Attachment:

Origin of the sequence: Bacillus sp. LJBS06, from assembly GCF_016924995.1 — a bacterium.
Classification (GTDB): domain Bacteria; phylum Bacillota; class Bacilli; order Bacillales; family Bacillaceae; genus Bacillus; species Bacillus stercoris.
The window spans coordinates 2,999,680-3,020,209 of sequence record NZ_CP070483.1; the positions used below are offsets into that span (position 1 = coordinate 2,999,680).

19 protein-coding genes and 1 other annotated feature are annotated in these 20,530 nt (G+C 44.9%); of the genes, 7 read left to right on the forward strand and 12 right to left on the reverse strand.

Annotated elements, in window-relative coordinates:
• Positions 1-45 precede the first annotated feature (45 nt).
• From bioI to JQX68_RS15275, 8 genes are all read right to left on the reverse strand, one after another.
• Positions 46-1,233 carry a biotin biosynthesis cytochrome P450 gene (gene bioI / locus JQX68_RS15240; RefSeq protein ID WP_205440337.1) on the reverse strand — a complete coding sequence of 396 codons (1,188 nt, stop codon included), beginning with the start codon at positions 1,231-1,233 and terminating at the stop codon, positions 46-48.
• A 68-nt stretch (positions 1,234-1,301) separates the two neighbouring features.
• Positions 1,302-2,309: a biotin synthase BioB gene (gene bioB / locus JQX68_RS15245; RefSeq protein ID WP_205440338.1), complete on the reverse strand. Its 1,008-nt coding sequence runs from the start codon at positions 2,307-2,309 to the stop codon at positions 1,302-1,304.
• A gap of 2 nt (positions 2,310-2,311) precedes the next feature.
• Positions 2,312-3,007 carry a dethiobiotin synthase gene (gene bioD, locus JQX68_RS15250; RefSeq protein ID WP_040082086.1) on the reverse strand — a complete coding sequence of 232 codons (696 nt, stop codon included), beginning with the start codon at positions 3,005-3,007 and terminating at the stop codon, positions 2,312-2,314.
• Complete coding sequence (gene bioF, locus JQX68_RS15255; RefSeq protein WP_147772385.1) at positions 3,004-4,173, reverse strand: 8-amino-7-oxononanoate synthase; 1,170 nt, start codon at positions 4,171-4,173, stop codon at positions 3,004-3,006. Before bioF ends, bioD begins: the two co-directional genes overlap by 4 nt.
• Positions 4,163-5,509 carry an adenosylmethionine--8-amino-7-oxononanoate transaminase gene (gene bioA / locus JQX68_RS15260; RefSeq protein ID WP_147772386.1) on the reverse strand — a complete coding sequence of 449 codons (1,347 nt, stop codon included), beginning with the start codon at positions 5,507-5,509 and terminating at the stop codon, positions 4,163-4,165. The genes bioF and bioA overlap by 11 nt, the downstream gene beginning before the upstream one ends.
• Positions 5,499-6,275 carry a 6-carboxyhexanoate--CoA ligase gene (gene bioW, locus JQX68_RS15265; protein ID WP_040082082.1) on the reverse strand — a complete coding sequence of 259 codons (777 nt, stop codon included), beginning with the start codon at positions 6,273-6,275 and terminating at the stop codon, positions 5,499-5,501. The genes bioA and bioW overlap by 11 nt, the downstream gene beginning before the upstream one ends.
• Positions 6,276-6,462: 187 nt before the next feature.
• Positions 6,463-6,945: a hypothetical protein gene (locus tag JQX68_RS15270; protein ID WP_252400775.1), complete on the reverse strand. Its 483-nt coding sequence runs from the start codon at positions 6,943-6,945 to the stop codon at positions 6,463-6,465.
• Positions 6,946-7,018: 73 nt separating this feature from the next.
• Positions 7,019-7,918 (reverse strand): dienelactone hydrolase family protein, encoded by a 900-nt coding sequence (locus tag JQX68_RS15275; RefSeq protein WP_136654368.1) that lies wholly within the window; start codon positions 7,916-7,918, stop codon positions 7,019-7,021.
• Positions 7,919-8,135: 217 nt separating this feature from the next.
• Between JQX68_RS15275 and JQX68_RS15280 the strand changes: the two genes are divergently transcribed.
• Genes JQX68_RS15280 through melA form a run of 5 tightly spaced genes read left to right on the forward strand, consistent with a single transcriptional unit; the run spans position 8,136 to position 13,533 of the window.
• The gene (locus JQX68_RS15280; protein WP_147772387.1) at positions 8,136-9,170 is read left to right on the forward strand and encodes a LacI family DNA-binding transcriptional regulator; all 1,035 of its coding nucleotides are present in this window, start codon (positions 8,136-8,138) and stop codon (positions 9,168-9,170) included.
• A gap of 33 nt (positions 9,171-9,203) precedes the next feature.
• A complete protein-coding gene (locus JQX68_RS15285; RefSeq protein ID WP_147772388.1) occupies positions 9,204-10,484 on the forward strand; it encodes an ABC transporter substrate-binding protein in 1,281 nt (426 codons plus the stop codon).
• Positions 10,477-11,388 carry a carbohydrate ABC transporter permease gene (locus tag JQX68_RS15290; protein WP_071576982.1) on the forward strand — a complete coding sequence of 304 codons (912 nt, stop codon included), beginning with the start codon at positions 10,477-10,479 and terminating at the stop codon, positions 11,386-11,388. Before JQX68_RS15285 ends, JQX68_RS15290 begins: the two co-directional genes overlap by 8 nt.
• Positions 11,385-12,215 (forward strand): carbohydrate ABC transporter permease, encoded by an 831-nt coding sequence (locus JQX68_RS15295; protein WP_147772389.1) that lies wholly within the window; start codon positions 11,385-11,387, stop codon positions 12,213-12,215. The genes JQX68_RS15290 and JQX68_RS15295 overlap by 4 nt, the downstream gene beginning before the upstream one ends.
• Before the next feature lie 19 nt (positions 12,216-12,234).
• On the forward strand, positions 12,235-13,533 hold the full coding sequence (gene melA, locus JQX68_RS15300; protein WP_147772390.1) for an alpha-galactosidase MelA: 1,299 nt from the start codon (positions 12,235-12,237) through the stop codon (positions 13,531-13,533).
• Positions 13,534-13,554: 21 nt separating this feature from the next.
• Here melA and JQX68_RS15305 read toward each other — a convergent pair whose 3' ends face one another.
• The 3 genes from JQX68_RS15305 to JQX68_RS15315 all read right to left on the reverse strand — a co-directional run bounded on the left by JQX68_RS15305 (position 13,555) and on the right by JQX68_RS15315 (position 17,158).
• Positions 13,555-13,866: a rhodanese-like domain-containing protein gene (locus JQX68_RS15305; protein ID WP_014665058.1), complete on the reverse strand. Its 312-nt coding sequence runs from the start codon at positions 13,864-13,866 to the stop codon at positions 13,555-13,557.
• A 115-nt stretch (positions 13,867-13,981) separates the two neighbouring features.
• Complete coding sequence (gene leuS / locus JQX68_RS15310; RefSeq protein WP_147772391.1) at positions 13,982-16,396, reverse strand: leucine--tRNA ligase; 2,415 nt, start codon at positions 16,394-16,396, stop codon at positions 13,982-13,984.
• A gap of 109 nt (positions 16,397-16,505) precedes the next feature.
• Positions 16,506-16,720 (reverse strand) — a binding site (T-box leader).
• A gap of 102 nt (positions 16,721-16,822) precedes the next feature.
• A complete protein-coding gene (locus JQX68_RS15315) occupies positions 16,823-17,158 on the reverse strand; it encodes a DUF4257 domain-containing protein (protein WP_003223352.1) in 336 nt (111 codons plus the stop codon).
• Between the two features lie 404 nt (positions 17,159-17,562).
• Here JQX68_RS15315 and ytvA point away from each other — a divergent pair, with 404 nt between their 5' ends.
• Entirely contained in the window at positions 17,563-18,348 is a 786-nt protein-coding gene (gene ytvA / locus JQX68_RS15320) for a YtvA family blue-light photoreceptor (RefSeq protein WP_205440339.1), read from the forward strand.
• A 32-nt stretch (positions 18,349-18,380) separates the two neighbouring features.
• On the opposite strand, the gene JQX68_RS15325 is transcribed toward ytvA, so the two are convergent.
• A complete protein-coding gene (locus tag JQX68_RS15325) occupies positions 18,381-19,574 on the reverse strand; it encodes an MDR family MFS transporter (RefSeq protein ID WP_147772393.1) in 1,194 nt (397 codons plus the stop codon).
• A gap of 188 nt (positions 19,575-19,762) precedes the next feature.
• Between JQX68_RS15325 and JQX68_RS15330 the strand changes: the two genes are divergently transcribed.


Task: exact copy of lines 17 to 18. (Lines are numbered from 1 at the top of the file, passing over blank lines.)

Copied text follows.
• Positions 6,463-6,945: a hypothetical protein gene (locus tag JQX68_RS15270; protein ID WP_252400775.1), complete on the reverse strand. Its 483-nt coding sequence runs from the start codon at positions 6,943-6,945 to the stop codon at positions 6,463-6,465.
• Positions 6,946-7,018: 73 nt separating this feature from the next.